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Does Brexit still mean Brexit: making sense of the election (Part 1)

Aneil Sharma

13 Jun 2017

It was billed as the Brexit election: the most important election since the Second World War. We were supposed to be enlightened with details from each party about what kind of Brexit would be on offer. Jeremy Corbyn was supposed to be exposed as a radical leftist charlatan. Theresa May was supposed to consolidate her position and achieve a big election victory, giving her a strong hand in the Brexit negotiations. In the end, very little was said about Brexit; and the Labour party surprised pundits by ending up making inroads into Conservative territory, while the Conservative party failed to achieve their “Brexit mandate”. It hasn’t quite gone to plan.

With all of the 650 seats declared, the Conservatives stand on 318 seats, 8 short of an overall majority. Opposition Labour stands on 262 seats, followed by the Scottish National Party on 35 and the Liberal Democrats on 12 seats: a hung parliament. Essentially it means that uncertainty will follow, though the Northern Irish Democratic Unionist Party (DUP) is in discussions with the government about a possibly form of coalition, thereby reducing the uncertainty somewhat.

As the results came in on Thursday night and early Friday morning, markets in Asia sold sterling, which sent it into a sharp decline. As the hung parliament result became clear, the pound had dropped more than 2% against the euro and almost 2% against the dollar. These declines weren’t quite as bad as it was in the wake of the referendum result when the pound fell 10% on the dollar, but it points to a potentially gloomy future. Growth for 2017 is expected to slow as higher inflation begins to take its toll. Should the pound fall any further, that position would only worsen. After the Governor of the Bank of England cut interest rates last August, there seems little chance of their being increased in the foreseeable future.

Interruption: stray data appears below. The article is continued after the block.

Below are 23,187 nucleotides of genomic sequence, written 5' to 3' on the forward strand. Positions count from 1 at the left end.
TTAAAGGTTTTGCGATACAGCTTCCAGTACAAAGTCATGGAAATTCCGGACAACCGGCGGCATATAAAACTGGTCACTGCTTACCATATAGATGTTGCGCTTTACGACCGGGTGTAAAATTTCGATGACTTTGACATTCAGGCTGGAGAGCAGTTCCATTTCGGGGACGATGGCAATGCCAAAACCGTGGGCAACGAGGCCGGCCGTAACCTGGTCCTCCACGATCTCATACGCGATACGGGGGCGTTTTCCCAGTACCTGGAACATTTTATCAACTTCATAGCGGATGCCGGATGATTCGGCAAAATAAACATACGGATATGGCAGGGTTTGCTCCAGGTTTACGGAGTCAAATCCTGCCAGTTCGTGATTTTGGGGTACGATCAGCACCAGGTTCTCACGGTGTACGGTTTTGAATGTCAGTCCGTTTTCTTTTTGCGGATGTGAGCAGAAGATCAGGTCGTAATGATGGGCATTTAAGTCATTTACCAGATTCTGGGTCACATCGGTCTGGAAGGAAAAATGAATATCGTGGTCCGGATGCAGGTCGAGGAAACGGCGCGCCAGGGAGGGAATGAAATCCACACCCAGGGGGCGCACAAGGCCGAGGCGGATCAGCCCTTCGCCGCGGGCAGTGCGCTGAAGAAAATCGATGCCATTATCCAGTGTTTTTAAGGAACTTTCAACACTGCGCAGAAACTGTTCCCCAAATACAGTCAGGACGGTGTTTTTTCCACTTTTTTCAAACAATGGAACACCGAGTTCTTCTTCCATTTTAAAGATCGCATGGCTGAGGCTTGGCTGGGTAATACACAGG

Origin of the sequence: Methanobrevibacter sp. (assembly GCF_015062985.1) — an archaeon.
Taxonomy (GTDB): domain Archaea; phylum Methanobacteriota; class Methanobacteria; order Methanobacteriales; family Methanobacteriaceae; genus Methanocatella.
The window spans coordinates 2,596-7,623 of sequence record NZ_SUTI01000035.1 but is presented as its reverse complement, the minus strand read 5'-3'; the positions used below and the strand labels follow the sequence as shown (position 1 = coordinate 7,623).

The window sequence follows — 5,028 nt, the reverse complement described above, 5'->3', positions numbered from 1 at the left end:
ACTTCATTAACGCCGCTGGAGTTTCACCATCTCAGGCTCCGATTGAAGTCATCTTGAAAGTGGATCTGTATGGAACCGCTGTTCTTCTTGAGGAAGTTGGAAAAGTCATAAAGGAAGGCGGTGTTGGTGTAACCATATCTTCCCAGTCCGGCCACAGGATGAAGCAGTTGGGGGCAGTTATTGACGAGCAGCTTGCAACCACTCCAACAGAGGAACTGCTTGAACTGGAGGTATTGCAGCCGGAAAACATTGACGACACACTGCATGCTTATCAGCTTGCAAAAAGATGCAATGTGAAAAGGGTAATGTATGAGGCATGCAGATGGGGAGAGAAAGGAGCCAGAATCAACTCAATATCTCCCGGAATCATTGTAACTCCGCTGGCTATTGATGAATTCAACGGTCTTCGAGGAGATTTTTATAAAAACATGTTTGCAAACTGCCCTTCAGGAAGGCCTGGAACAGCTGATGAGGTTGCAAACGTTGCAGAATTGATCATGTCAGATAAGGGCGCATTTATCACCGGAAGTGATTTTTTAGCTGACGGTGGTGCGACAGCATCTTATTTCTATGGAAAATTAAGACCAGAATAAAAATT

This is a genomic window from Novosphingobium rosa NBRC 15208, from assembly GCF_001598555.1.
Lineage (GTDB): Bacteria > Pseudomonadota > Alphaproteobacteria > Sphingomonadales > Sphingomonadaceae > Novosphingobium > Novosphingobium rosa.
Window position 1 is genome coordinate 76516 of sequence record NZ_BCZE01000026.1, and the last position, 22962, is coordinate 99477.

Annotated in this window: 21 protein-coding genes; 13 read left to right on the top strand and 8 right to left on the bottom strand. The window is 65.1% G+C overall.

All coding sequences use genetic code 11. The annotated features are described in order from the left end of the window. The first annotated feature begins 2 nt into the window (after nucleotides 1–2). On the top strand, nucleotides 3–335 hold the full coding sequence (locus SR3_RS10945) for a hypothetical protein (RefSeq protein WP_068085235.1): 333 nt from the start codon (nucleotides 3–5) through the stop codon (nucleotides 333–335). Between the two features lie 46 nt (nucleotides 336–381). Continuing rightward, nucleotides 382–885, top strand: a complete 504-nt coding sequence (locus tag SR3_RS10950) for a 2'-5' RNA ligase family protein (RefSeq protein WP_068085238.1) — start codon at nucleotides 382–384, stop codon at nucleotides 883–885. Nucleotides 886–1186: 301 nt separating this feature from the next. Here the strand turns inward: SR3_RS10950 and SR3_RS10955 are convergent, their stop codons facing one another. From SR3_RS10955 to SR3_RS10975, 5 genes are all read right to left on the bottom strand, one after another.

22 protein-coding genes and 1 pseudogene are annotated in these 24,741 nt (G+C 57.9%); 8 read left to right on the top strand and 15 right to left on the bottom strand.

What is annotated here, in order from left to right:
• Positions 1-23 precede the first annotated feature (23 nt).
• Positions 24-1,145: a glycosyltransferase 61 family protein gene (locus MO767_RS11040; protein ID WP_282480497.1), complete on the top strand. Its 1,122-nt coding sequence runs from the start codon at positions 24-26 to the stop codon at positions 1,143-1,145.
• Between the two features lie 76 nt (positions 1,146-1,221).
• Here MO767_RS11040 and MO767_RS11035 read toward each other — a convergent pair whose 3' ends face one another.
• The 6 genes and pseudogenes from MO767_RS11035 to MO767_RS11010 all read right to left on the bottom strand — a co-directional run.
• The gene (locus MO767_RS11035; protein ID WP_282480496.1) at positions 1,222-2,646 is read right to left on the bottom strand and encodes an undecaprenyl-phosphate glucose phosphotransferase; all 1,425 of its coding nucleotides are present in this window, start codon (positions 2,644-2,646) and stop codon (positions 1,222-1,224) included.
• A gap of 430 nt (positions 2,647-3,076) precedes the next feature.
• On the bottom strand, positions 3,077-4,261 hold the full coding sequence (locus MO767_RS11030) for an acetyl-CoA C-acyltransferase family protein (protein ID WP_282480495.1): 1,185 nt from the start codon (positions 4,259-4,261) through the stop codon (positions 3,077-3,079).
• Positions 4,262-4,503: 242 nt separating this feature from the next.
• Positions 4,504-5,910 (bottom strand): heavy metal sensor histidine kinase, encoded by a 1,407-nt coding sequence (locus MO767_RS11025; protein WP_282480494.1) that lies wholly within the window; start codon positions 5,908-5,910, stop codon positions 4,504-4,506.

The political situation naturally complicates an already difficult picture for businesses, with Brexit already making it difficult for corporates and foreign investors to plan for the future, due to the lack of clarity on the future immigration regime and visa system, currency fluctuations and rising costs.

However, some businesses see a silver lining with the possibility (not currently based on anything concrete) of a softer Brexit emerging, even to the extent of the UK retaining some form of single market membership and the relaxation of proposed immigration reforms. Any agreement between the government and the DUP may also suggest that the UK could remain inside the customs union, due to the DUP’s unwillingness to reimpose a hard border with the Republic of Ireland.

Whatever the outcome, any Brexit planning and future-proofing that businesses had conducted up to now may need revisiting to reflect yet another level of uncertainty.

With Theresa May having already triggered Article 50, the clock continues to tick towards the UK leaving the EU at the end of March 2019. Seven weeks were lost for the election campaign; more time could be lost from assembling a reshuffled cabinet and finalising the arrangements with the DUP. There may yet be a further election in the short to medium term.

As there is more than enough to negotiate between now and Brexit day, calling the election after triggering Article 50, knowing there was a strict two-year negotiation period, was risky.

(For more information on legal procedure for the UK to withdraw from the EU under Article 50, see Practical Law’s Practice note, Brexit: Article 50 and the withdrawal process).

The EU set out its proposed timetable and expects to begin the negotiations with the new government just eleven days after the election. As unlikely as that timetable seemed, Theresa May has confirmed that she will attend those talks on 19 June, though in the days after the election, the Brexit minister David Davis has suggested that the opening of talks could be delayed.

(For more information on the Brexit negotiations and the withdrawal agreement, see Practical Law’s Practice note, Brexit: Article 50 negotiations and the withdrawal agreement. You can also track the main developments in the negotiations using Practical Law’s Brexit negotiations: tracker).

What those Brexit talks will now look like is much less clear than it was before the election.

Part 2 will be released tomorrow and will explore ‘What happens Next?’.

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